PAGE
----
Keynote Address, Worcester Fire Fighters Memorial Committee

By Dennis D. Berkey, President, WPI

At the Campaign Kick-Off
Worcester Fire Fighters Memorial Committee June 6, 2005

WPI is pleased to host this most important gathering, one that signifies not only the respect and appreciation that the Worcester community holds for its firefighters and its community, but which shows, not just symbolically but on a far deeper and more meaningful level, the emotional understanding we have for the sacrifices made by six heroic firefighters on December 3, 1999.

On that day, Paul Brotherton, Jerry Lucey, Timothy Jackson, James Lyons III, Joseph McGuirk, and Thomas Spencer reported for duty, responded as they were trained, and in their ultimate allegiance to their creed, became much more than firefighters, more than members of this community, more than heroes. They joined the ranks of those who teach us most profoundly the enduring lessons of honor and of duty – of what it means to be human, to be civilized, and to be willing to pay the ultimate price for the values we hold most important.

Irish novelist Brian Moore has written that, "The world's made up of individuals who don't want to be heroes." Firefighters do not crave the spotlight. They do not long for the eyes of the world, of a nation, or even of their community, to be upon them. Yet as the rubble of the mazelike building which was the Worcester Cold Storage Warehouse and Company still lay smoldering, several thousand mourners came to this city – firefighters, police officers, city officials, dignitaries, and ordinary citizens – from surrounding communities, from nearly every state, and from abroad. They marched toward what was then known as the Worcester Centrum Centre, to attend a memorial service where President Clinton and other high dignitaries would speak.

That service was scheduled to start at 11 a.m. But the line of marchers that followed a Worcester Fire Department color guard and seven rows of bagpipers past the Central Street Fire Station, where Brotherton and Lucey had worked, was by then only halfway to its destination, filing somberly past those who lined the marching route, standing six or seven deep. Over an hour later, the service finally began. Thousands who had traveled long distances could not get inside the Centrum, but stood outside to listen to the service.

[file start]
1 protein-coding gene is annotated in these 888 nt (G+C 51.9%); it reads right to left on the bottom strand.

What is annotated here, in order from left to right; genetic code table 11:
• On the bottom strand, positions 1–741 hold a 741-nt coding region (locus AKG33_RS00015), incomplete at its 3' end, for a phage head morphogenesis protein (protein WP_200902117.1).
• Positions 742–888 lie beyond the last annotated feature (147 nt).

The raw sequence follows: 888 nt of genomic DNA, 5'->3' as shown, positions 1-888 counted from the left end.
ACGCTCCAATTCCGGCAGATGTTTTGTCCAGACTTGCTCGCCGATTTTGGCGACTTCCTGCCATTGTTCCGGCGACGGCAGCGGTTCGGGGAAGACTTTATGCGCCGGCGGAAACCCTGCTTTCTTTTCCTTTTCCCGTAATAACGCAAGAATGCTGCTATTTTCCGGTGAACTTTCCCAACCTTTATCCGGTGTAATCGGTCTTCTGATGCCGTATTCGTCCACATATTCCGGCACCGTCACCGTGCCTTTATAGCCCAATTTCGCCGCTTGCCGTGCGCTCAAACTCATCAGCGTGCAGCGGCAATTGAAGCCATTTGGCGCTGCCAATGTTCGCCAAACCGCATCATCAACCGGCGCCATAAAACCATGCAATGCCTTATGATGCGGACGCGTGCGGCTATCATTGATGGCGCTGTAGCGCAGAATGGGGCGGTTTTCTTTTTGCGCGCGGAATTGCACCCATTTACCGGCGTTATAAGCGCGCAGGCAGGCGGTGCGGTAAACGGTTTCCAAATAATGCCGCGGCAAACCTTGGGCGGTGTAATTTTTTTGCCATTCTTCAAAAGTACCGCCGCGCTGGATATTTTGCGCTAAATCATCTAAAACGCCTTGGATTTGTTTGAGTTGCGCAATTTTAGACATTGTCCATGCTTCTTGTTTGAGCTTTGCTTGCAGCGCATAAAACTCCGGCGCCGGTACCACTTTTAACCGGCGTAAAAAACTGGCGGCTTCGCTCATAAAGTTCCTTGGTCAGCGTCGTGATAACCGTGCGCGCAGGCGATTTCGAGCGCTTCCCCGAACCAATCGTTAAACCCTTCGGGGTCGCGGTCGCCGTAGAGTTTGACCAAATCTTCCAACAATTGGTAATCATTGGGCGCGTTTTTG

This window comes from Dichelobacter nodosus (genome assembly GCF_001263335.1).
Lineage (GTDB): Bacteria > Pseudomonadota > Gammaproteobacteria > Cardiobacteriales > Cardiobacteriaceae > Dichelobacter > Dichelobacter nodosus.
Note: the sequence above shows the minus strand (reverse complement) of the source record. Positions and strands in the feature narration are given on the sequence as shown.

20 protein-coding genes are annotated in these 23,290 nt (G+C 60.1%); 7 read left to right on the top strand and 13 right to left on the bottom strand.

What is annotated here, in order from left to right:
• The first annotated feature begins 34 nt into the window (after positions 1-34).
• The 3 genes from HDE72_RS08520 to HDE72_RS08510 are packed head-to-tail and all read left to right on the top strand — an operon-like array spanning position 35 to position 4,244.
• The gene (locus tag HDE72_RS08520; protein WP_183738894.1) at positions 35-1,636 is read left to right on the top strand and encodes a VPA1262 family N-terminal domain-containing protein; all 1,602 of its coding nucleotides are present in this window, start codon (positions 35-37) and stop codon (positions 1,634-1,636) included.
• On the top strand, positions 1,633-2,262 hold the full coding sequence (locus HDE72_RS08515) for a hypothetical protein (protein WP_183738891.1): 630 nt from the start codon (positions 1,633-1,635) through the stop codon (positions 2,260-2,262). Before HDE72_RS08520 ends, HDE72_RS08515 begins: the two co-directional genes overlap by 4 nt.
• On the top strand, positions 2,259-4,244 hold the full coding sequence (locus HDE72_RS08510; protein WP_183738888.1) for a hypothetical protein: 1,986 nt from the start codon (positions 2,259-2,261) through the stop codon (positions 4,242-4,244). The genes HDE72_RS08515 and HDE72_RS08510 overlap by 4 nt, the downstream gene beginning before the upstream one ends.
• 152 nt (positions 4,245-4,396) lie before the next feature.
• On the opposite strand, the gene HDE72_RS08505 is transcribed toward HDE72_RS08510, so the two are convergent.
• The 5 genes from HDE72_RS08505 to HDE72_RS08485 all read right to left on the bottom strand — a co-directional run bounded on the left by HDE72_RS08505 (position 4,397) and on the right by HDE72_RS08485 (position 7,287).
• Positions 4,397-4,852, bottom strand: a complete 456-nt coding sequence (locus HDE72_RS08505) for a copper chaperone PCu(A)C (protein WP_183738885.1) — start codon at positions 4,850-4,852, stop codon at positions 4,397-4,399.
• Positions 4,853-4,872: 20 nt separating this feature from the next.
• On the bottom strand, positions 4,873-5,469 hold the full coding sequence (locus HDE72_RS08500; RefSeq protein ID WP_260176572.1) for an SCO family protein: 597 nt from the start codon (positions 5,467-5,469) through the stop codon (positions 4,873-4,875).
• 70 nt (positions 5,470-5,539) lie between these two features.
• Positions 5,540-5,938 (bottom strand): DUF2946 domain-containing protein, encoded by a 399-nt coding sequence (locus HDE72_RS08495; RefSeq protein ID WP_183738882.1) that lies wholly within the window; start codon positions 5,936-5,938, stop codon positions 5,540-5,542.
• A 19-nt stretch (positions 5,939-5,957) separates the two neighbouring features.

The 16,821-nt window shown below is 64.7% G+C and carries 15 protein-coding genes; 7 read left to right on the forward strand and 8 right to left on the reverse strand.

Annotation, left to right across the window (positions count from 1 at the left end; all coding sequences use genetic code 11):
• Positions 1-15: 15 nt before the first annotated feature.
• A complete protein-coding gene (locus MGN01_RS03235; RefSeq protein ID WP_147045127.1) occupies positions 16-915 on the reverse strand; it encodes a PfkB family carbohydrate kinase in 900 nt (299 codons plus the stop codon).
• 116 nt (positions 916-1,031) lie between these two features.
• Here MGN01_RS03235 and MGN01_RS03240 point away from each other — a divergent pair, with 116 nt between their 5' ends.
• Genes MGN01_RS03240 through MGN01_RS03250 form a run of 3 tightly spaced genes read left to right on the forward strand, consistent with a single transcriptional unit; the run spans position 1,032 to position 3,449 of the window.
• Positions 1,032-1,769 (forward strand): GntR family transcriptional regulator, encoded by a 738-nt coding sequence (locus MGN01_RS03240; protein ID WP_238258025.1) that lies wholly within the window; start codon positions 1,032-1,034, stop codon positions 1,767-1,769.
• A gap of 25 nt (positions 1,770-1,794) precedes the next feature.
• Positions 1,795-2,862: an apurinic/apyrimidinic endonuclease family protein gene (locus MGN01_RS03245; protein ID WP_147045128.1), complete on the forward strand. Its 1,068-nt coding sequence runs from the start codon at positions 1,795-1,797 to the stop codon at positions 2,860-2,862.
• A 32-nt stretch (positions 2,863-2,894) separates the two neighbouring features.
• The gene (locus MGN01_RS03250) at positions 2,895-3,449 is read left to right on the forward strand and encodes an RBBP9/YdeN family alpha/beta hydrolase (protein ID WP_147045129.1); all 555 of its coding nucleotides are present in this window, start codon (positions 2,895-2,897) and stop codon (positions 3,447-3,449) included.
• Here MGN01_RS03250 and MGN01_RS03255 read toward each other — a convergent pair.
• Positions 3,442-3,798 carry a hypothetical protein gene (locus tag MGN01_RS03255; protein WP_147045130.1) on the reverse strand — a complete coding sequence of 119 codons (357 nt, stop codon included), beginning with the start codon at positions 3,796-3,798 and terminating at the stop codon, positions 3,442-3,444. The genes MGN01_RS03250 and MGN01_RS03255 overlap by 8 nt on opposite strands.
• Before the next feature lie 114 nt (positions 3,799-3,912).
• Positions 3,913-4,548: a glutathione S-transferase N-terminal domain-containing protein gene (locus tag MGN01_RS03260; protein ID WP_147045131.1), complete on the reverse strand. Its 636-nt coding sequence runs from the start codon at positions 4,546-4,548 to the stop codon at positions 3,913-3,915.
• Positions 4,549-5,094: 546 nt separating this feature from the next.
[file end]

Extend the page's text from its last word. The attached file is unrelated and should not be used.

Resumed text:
The mourning for those six lives on that day was profound, but not complete. There was a strong sense that more should be done to memorialize and celebrate not only these men, but the creed by which they worked and the community they served.

The International Association of Fire Fighters Fallen Fire Fighters Memorial, a granite wall of honor on which names of firefighters who have perished are inscribed, is located in Colorado Springs. Following the Worcester tragedy, the names of Brotherton, Lucey, Jackson, Lyons, McGuirk, and Spencer were added to that wall. At the unveiling ceremony, Harold Schaitberger, general president of the IAFF, said, "You must view the wall of names behind me not only as a wall of honor but as a wall of support for you and all those who visit the memorial. Take comfort in knowing that the brothers and sisters who were added to the memorial this year and hundreds before them were engaged in the most honorable of professions."

On that day in Colorado Springs our city's tragedy became emblematic not just of the dangers of the profession but also of the courage and brotherhood of a profession in which people join together, even with others they have never before met, both in times of kinship and joy and in times of loss and sorrow.